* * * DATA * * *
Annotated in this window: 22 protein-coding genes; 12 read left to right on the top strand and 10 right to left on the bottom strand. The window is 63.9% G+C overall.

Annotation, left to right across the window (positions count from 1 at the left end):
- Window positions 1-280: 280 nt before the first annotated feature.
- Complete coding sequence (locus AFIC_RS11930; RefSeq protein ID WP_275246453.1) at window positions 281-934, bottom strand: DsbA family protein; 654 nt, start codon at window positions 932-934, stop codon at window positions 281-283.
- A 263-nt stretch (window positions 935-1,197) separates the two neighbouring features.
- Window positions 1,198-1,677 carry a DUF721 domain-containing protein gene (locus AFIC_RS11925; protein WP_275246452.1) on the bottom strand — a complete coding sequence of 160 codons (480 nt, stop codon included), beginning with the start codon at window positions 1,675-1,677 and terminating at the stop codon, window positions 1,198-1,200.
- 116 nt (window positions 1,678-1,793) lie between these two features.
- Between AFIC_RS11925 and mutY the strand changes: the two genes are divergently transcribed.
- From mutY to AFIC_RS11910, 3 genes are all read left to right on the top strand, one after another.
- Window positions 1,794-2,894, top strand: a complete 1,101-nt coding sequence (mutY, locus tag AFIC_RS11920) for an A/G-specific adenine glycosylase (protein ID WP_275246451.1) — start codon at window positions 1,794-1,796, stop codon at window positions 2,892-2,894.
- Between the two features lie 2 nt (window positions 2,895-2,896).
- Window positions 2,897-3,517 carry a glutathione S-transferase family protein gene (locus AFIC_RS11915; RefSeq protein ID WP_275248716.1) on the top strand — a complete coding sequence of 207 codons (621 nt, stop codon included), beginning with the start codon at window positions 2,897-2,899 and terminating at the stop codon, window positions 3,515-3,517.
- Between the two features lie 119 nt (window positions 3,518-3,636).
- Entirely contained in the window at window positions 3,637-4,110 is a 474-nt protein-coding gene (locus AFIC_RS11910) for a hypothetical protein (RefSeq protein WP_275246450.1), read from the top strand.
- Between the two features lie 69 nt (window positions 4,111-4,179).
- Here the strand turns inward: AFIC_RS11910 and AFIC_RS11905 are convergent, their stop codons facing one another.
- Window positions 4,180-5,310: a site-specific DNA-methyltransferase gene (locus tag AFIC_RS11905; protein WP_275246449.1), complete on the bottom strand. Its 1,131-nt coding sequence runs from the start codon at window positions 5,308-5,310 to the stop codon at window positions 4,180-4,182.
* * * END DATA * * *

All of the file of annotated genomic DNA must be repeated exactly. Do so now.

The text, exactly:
Annotated in this window: 22 protein-coding genes; 12 read left to right on the top strand and 10 right to left on the bottom strand. The window is 63.9% G+C overall.

Annotation, left to right across the window (positions count from 1 at the left end):
- Window positions 1-280: 280 nt before the first annotated feature.
- Complete coding sequence (locus AFIC_RS11930; RefSeq protein ID WP_275246453.1) at window positions 281-934, bottom strand: DsbA family protein; 654 nt, start codon at window positions 932-934, stop codon at window positions 281-283.
- A 263-nt stretch (window positions 935-1,197) separates the two neighbouring features.
- Window positions 1,198-1,677 carry a DUF721 domain-containing protein gene (locus AFIC_RS11925; protein WP_275246452.1) on the bottom strand — a complete coding sequence of 160 codons (480 nt, stop codon included), beginning with the start codon at window positions 1,675-1,677 and terminating at the stop codon, window positions 1,198-1,200.
- 116 nt (window positions 1,678-1,793) lie between these two features.
- Between AFIC_RS11925 and mutY the strand changes: the two genes are divergently transcribed.
- From mutY to AFIC_RS11910, 3 genes are all read left to right on the top strand, one after another.
- Window positions 1,794-2,894, top strand: a complete 1,101-nt coding sequence (mutY, locus tag AFIC_RS11920) for an A/G-specific adenine glycosylase (protein ID WP_275246451.1) — start codon at window positions 1,794-1,796, stop codon at window positions 2,892-2,894.
- Between the two features lie 2 nt (window positions 2,895-2,896).
- Window positions 2,897-3,517 carry a glutathione S-transferase family protein gene (locus AFIC_RS11915; RefSeq protein ID WP_275248716.1) on the top strand — a complete coding sequence of 207 codons (621 nt, stop codon included), beginning with the start codon at window positions 2,897-2,899 and terminating at the stop codon, window positions 3,515-3,517.
- Between the two features lie 119 nt (window positions 3,518-3,636).
- Entirely contained in the window at window positions 3,637-4,110 is a 474-nt protein-coding gene (locus AFIC_RS11910) for a hypothetical protein (RefSeq protein WP_275246450.1), read from the top strand.
- Between the two features lie 69 nt (window positions 4,111-4,179).
- Here the strand turns inward: AFIC_RS11910 and AFIC_RS11905 are convergent, their stop codons facing one another.
- Window positions 4,180-5,310: a site-specific DNA-methyltransferase gene (locus tag AFIC_RS11905; protein WP_275246449.1), complete on the bottom strand. Its 1,131-nt coding sequence runs from the start codon at window positions 5,308-5,310 to the stop codon at window positions 4,180-4,182.